Introduction: William Tong has been writing song parodies for several years, and is the top contributor to this website. He also hosts his own song parodies website, The Boot Newt Sing Along Page. His article describes some of his tips for writing song parodies.
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Article by: William Tong
There is probably no "one-size-fits-all" technique that works for everyone, nor universal criteria for writing good song parodies, but I'm going to share the techniques that have worked for me. Since 1995 (with a 2 year gap between 1996-1998), I've written over 700 song parodies, about 99% of them political satire. The basic difference between writing musical political satire and other types of song parodies is that the target of ridicule is not the song itself, but politicians. There is also the issue of audience familiarity with not only the original song, but with the political issue/personalities being targeted. So, in my attempt to reach both groups (politically active audience members and music/parody lovers who may be unfamiliar with current political events), I make sure that my parody lyrics sound familiar, are as easy to sing as the original songs (referred to as good "pacing" at AmIRight) and, if possible, have matching MIDI music for singing along with the lyrics.
1. Pick a familiar song. A good song parody depends upon familiarity of the song relative to your audience. Therefore, it's not a good idea to write a parody of a really obscure song; very few will recognize it.
2. Stay true to the original lyrics. While it's much easier to completely re-write your own lyrics and rhymes, wherever possible, I try to preserve as much of the original rhyme as I can when writing my parody lyrics. (When it's impossible to find a matching rhyme, you can still approximate it with the same vowel sound at the end of a lyric line.) The better the audience knows the lyrics of the original song, the more they can appreciate subtle humor, especially if you are writing satire. Sometimes all you need is to substitute a word here or there. Here are some of my favorite opening lines (parody lyrics in parentheses):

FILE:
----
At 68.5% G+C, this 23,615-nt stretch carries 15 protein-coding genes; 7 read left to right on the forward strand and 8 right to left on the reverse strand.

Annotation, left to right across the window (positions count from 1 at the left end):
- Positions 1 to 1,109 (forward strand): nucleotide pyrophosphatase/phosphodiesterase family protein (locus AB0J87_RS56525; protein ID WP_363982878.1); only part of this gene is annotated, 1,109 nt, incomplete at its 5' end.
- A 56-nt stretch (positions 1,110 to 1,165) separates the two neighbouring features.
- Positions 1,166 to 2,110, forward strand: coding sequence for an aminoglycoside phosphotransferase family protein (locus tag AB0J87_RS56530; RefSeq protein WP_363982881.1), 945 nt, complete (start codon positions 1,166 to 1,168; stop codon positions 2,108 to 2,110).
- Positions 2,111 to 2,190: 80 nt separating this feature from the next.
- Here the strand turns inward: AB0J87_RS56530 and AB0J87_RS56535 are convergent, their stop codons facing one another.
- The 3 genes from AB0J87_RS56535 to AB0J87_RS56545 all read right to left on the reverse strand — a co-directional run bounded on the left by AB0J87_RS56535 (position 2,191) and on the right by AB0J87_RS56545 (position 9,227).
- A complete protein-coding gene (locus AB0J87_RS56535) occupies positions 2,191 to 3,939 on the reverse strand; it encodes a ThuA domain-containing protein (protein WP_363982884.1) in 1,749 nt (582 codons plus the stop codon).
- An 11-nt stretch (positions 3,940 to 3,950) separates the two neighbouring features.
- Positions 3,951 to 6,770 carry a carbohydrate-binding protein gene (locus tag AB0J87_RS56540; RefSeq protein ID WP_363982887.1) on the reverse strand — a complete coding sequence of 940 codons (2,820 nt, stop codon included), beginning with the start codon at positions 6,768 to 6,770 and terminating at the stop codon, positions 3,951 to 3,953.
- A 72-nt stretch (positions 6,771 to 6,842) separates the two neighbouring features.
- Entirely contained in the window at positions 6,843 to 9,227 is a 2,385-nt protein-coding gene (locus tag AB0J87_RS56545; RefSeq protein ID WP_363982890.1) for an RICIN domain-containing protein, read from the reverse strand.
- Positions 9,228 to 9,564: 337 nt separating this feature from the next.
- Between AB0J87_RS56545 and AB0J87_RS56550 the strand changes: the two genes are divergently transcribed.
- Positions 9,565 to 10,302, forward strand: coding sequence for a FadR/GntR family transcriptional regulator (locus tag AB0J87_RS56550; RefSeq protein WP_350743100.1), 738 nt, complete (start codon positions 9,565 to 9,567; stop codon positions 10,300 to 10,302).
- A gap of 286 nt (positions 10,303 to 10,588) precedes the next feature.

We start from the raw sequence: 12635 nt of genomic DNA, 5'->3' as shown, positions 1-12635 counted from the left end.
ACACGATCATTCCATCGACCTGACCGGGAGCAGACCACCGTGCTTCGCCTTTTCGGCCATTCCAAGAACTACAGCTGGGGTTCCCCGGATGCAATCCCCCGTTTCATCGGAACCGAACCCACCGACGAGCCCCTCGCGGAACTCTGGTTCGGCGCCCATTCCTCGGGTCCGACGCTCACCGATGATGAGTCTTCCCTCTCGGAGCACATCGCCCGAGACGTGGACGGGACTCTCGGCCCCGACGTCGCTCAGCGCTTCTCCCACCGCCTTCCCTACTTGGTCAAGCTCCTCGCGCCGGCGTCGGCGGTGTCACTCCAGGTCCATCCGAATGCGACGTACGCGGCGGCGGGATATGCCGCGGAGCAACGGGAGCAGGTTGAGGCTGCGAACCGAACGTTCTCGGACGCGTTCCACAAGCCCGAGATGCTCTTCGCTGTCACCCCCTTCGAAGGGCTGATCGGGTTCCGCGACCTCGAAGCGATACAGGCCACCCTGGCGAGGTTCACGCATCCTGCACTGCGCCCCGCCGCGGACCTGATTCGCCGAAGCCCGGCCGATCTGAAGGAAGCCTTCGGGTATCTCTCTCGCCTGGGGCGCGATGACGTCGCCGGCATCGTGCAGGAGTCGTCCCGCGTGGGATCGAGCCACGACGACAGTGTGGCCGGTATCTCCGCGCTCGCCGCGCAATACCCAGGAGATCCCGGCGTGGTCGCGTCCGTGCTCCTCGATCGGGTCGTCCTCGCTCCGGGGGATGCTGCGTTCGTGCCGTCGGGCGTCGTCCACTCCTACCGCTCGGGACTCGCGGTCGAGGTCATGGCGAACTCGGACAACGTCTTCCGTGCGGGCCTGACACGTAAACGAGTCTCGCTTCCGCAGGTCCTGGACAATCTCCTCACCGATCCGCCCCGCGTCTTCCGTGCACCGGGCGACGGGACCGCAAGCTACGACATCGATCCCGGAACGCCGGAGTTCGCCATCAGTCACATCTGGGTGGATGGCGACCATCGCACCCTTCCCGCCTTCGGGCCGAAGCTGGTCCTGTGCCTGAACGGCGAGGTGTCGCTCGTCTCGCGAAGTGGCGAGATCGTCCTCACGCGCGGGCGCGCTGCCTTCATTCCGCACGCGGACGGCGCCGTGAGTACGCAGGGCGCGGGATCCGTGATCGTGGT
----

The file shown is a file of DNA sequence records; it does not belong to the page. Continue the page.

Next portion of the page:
From "The Christmas Song":
Chestnuts roasting on an open fire
(Gun nuts boasting they will open fire)
From "Black Water" by the Doobie Brothers:
Well I built me a raft, and it's ready for floating
(Well he gave us the shaft, and already he's gloating)
From "You're So Vain" by Carly Simon:
You walked into the party like you were walking into a yacht
(You're leader of the party of all the fat cats who own the yachts)
From "Today" by the New Christy Minstrels:
Today, while the flowers still cling to the vine
(DeLay has the power to sling all his slime)
From "Your Love Lifts Me Higher And Higher" by Jackie Wilson:
Your love is lifting me higher
(He's Rush, the shifty big liar)
3. Parody lyrics should be easy to sing. A good song parody should ideally be as easy to sing as the original song lyrics; the parody lyrics should flow well with the music. When writing your parody lyrics, imagine the original singer singing your song parody on stage - would that singer trip over the parody lyrics that you've written? When writing, you need to be careful to count syllables and watch for awkward accents caused by certain placements of lyrics. So, you may need re-write your lyrics with other synomyms.
4. Start from the complete original lyrics. To avoid mistakes of recollection, I usually work from the original lyrics, which I later match up with a MIDI music file. Fortunately, you don't have to own a personal library of music books, you can simply go to the Internet. My favorite lyrics web site is Lyrics World, a huge and well-organized site run by Paolo Filho, based in Brazil.
You can find just about any pop or rock and roll song lyric there.
What if you want to write a parody of a folk or non-pop song?
You can find lyrics to most folk and traditional songs at the Mudcat folk/blues web site.
Do you want to try writing a parody of songs from Broadway musicals?
Try the Musical Heaven web site for these type of lyrics.
You can also use the Google search engine to find lyrics - type in the name of the song followed by the word "lyrics."
5. If you use MIDI accompaniment, match your lyrics to the MIDI music. There may be many versions of the same song, composed by various MIDI musicians. Compare and test several versions of a MIDI file to find the arrangement you like best. I usually choose an arrangement closest to the original recording of the song. Then, make sure your parody lyrics and verses are structured to match that particular MIDI arrangement. A really fast way to find a MIDI file on the Web is to use MIDI Explorer, a search engine created specifically to scour the Web for MIDI files.
MIDI Explorer - http://www.musicrobot.com
For MIDI files from Broadway musicals, try the Broadway MIDI site.
6. It happens to all writers... creative drought, and forgotten ideas. To minimize creative drought, stay organized, and keep a small notepad and pencil handy to jot down parody ideas as they occur to you. (I usually jot down the name of the original song that I want to parody, and I sometimes come up with a new title.) Then, download and print out the lyrics on separate sheets and pencil in any parody lyrics that you may come up with. You can build up a collection of parody candidate titles that way. I usually come up with parody titles and write them down. From time to time, I will flip through the lyric sheets to see which one I might be able to finish. Sometimes, current events or new ideas will supply the spark for finishing a parody that have been languishing.
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